Solana was born in Argentina in 2006 with a diagnosis of Neutropenia, which is an abnormally low concentration of neutrophils (a type of white blood cell) in the blood. As a result, Solana was at great risk of infection on a daily basis. This prevented her from any kind of “typical” childhood or routine interaction with other children.
The seriousness of Solana’s condition played out with her being hospitalized in excess of 50 times during her first four years of life. She underwent multiple transfusions of plasma and red and white blood cells as well as endured numerous surgeries on her ears, throat, gallbladder and intestines.
Finding Help in South Florida
Desperately seeking appropriate medication and healthcare that Argentina was simply unable to provide, Solana and her family came to the United States when she was six years old. Initially, the family lived at the Ronald McDonald House in Miami. Healthcare professionals endeavored to locate resources and treat Solana who continued to experience multiple infections requiring hospitalization.
After a year in Miami, the family relocated to the Ronald McDonald House on the grounds of Broward Health. It was at this time that Solana and her family came to Children’s Diagnostic & Treatment Center (CDTC) for both medical care and case management. This was to be the beginning of her incredible journey to better health.
CDTC physicians and social workers were challenged by both determining effective treatment for Solana’s medical condition and the lack of available resources for the family.
Her CDTC teamworked diligently to coordinate services. They made multiple referrals to specialists and linkages to various social service agencies for Solana and her family.
Solana underwent surgery at the Salah Foundation Children’s Hospital whereby a patch was placed on her tympanic membrane. The patch covered a rupture that had happened due to reoccurring ear infections. This immediately decreased infections allowing her hearing to improve.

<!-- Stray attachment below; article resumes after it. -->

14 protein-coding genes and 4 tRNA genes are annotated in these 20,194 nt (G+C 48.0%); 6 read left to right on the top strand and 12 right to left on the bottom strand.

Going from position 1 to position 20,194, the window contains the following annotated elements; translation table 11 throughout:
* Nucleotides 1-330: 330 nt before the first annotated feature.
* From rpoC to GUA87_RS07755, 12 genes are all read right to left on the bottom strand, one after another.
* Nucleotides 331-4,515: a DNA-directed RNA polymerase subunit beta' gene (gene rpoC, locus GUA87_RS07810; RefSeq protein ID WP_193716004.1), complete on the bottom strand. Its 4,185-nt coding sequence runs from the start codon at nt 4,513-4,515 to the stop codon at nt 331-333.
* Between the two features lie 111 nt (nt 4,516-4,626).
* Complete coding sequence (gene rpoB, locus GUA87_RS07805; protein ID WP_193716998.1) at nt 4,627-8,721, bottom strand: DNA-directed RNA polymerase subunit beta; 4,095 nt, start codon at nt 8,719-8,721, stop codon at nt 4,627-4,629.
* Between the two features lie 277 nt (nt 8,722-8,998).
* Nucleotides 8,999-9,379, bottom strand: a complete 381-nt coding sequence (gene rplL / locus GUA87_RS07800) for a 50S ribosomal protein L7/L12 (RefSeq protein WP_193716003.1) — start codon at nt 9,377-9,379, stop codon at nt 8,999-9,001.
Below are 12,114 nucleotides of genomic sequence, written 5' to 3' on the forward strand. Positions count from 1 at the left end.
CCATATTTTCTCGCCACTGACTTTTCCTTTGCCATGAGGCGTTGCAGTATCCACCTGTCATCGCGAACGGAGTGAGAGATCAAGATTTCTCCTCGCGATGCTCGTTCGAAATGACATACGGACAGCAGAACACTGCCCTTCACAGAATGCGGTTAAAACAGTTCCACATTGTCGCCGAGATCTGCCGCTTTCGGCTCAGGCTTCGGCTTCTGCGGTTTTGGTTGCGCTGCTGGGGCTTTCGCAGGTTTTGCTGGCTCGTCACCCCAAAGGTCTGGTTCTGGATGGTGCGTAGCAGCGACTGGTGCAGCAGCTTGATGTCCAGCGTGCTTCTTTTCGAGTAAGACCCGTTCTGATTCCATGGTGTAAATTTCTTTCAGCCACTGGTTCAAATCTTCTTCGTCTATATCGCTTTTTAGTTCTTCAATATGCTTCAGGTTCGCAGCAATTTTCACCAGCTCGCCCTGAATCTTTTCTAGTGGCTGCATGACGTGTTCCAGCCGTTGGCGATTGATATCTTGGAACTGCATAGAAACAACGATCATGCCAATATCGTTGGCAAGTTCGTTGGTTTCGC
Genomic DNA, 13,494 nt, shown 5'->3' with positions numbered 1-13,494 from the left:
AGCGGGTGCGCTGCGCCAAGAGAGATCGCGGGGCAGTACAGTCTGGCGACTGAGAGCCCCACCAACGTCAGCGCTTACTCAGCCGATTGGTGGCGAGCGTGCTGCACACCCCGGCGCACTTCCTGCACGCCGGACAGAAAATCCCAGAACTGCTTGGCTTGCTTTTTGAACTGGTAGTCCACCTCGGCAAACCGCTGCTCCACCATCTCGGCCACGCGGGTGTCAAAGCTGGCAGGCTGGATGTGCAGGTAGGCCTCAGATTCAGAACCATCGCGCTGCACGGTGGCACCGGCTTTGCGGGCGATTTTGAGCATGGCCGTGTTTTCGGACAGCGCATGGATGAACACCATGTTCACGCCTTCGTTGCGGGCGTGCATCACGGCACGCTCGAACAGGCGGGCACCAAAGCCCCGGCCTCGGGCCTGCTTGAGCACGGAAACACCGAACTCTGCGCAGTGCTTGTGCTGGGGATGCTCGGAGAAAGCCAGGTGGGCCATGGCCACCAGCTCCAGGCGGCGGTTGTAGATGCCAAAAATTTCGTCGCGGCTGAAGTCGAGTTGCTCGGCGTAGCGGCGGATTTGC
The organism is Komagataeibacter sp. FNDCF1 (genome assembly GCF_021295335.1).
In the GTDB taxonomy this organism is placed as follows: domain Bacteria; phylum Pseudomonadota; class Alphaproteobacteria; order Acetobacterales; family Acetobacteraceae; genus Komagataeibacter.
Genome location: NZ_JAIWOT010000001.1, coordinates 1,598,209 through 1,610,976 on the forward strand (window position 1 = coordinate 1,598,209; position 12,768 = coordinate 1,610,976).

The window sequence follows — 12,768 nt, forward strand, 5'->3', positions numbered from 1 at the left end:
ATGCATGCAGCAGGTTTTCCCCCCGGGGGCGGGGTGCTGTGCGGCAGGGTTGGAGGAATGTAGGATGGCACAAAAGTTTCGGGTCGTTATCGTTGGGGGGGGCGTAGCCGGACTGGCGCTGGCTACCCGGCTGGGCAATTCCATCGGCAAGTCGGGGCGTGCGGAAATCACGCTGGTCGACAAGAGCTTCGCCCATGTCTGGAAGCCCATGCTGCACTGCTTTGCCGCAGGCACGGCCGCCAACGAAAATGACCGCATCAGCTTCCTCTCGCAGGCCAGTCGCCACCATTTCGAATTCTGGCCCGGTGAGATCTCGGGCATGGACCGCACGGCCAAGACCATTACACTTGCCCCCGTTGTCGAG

As Solana improved, the social work staff at CDTC helped relocate the family from the Ronald McDonald House into an independent shelter. Buoyed by her upgraded health condition and positive outlook, the family gradually secured a more stable living situation into their own apartment. The family also purchased a vehicle to transport Solana to various medical appointments since public transportation can still put her at risk for infection.
Solana Starts a New Life
Solana’s story is truly about her level of endurance and perseverance throughout this entire medical ordeal. She’s now on an effective medication regimen. Despite frequent hospitalizations, surgeries, incapacitation and isolation, she’s now able to maintain honor roll status at school. While she is only entering the seventh grade, Solana has already expressed a desire to become a physician so she can help others who are facing struggles similar to hers.
She enjoys arts and crafts, music and has recently become involved in field hockey. Solana maintains a positive outlook and dreams of a bright future. The challenges that Solana has faced have shaped her into a very mature, loving, caring and friendly young lady with a noble heart.
Mom says “she is very special” and we all agree!